Picture endless green falling from the skies, thanks to Senate Democrats. No, not dollars. That already happened.
Instead, picture millions of green cards being tossed into the hands of a wide variety of illegal immigrants.
That’s the vision of Senate Democrats as they envision the future of immigration in America under the $3.5 trillion laundry list of progressive programs unveiled Monday.
Senate Budget Committee Chairman Bernie Sanders of Vermont said the plan will include “green cards to millions of immigrant workers and families.”
Currently, 1.1 million green cards that make individuals legal permanent residents on a path to citizenship are issued each year, according to the Washington Free Beacon.
Sanders tweeted Monday morning that the $3.5 trillion proposal “will bring undocumented people out of the shadows and provide them with a pathway to citizenship, including those who courageously kept our economy running in the middle of a deadly pandemic.”
We will bring undocumented people out of the shadows and provide them with a pathway to citizenship, including those who courageously kept our economy running in the middle of a deadly pandemic.
— Bernie Sanders (@SenSanders) August 9, 2021
The Senate proposal is not specific about whom it covers. House Democrats in the past have suggested covering illegal immigrants who entered the U.S. as children, migrant farmworkers and anyone granted Temporary Protected Status due to danger in their home nations, The Hill reported.
According to The Hill’s math, that would be about 10 million people Democrats will put on a path to citizenship.
Last month, Democratic Sen. Bob Menendez of New Jersey estimated that immigration-related items in the $3.5 trillion package would eat up about $120 billion, according to NBC News.
He said his goal is “to be as expansive as we can on immigration reform.”
“How far do we want to go? We want to go as far as we can, assuming the parliamentarian allows it to happen,” Menendez said.
Because the bill is allegedly a budget reconciliation bill, its items need at least some tangential connection to the budget to be included.
“It has tremendous budget effects,” Menendez said. “It will provide revenue to the federal Treasury because of the fees and taxes people will pay. It will also have some costs.”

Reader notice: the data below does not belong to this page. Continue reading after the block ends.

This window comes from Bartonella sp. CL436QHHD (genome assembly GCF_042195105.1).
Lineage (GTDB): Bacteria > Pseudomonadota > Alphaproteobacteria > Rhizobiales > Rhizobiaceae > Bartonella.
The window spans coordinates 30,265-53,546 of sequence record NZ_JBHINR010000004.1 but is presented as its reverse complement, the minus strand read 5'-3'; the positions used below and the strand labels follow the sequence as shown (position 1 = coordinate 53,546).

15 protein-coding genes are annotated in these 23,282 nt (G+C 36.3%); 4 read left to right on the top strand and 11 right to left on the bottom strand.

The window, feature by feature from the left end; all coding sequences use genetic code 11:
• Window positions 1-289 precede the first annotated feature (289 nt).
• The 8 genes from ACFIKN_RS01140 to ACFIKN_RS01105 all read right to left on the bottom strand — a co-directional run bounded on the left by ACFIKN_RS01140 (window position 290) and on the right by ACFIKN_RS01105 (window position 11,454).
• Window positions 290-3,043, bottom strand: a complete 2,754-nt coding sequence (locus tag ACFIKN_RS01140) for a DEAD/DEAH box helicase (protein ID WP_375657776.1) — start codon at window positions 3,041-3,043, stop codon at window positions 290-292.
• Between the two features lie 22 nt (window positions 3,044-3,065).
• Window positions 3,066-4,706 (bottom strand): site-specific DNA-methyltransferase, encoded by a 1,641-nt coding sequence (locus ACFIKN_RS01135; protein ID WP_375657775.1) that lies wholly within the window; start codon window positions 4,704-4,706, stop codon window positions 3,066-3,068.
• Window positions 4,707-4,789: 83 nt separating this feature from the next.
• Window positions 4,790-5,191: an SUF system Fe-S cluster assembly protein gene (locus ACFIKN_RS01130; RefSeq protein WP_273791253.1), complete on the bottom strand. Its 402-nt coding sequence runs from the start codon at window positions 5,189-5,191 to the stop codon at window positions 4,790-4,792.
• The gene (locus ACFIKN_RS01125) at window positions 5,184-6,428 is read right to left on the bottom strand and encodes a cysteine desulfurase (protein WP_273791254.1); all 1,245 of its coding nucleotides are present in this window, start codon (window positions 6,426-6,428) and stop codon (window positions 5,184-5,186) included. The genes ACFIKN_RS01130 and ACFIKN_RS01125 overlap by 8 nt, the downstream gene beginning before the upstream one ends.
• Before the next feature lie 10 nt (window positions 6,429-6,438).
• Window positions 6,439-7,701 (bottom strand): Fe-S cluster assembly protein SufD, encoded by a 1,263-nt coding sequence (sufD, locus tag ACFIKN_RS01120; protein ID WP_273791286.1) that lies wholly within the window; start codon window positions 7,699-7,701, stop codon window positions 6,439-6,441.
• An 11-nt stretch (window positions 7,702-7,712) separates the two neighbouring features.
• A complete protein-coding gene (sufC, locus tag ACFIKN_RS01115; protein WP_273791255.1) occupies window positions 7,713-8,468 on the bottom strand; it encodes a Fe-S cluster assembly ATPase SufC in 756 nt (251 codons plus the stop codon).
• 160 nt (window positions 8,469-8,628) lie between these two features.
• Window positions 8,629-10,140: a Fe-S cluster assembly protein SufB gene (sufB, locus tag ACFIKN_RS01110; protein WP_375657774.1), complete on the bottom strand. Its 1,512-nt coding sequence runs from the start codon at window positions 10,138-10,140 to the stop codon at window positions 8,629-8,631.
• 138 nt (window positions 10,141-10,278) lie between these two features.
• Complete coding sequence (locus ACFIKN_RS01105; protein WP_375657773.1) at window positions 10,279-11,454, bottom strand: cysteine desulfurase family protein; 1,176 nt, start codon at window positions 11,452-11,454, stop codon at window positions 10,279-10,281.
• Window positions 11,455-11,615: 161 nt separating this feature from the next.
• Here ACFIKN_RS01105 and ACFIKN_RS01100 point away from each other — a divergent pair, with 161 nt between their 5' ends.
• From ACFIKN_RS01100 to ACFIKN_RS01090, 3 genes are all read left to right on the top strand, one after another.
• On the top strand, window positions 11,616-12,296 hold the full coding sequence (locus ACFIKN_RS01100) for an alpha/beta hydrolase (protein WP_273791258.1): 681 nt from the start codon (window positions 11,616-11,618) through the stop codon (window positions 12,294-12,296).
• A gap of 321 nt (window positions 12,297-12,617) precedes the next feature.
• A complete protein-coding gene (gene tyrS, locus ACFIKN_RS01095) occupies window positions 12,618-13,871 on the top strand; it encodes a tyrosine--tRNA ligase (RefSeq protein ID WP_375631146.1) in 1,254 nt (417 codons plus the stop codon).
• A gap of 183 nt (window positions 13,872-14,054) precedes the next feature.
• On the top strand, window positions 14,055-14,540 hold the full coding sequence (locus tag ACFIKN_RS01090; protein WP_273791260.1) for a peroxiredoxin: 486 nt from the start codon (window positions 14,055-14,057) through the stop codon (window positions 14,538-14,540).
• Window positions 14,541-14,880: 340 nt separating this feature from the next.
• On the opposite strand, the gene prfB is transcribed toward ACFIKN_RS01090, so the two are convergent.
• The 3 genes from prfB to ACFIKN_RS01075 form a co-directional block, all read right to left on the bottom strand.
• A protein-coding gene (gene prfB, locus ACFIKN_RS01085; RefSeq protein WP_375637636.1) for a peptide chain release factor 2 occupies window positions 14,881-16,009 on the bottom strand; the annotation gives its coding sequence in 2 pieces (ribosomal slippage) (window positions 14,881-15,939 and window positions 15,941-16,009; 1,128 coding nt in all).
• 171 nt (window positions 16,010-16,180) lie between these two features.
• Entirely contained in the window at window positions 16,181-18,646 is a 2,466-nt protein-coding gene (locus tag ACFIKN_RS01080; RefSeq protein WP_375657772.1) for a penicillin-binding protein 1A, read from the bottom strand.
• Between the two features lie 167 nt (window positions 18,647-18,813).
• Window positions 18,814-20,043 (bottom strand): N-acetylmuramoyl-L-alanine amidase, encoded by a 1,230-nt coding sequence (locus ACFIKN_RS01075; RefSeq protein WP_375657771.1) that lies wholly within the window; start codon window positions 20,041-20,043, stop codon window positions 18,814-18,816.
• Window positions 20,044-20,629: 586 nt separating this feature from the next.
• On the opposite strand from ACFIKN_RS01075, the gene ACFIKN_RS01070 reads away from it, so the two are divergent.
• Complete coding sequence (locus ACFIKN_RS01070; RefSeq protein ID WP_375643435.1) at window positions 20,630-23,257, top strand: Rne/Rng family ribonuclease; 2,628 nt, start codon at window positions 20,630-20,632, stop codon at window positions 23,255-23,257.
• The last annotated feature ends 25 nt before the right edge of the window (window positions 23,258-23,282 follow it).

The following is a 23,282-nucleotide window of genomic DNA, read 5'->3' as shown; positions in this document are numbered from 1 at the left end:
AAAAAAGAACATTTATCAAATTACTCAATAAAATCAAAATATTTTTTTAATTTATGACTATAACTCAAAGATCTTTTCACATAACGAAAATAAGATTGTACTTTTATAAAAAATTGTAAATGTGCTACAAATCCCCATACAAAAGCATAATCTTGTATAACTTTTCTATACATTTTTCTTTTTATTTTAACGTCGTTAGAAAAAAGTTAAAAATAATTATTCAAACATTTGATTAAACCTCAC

Republicans say that the immigration pieces of the plan may not fit.
“Reconciliation is designed as a budget thing and not necessarily a policy issue. So I think they’re going to have a very difficult time getting immigration in,” Republican Sen. Mike Rounds of South Dakota said.
The $3.5 trillion proposal will include giving everyone free community college education, expanding Obamacare and creating a universal pre-K funding stream, according to a summary of the proposal.
So far, only the broad outlines exist. In the coming week, the Senate and its committees will start filling in the blanks with the goal of a Sept. 15 completion date, Politico reported.
Democrats will ram their proposal home through a process known as budget reconciliation so that they can avoid needing any Republican support. Democrats want all 50 senators in their caucus to support the bill and then have Vice President Kamala Harris break a tie vote in their favor.
Senate Minority Leader Mitch McConnell said in a statement on Monday the bill offers “[n]ew permanent welfare with no work requirements when small businesses are already struggling to find workers.”
“Sweeping amnesty when the southern border is already in crisis. Green New Deal regulations when Americans’ gas prices have already shot up. Crushing tax hikes for family businesses and farms as they fight to recover from the recession.”
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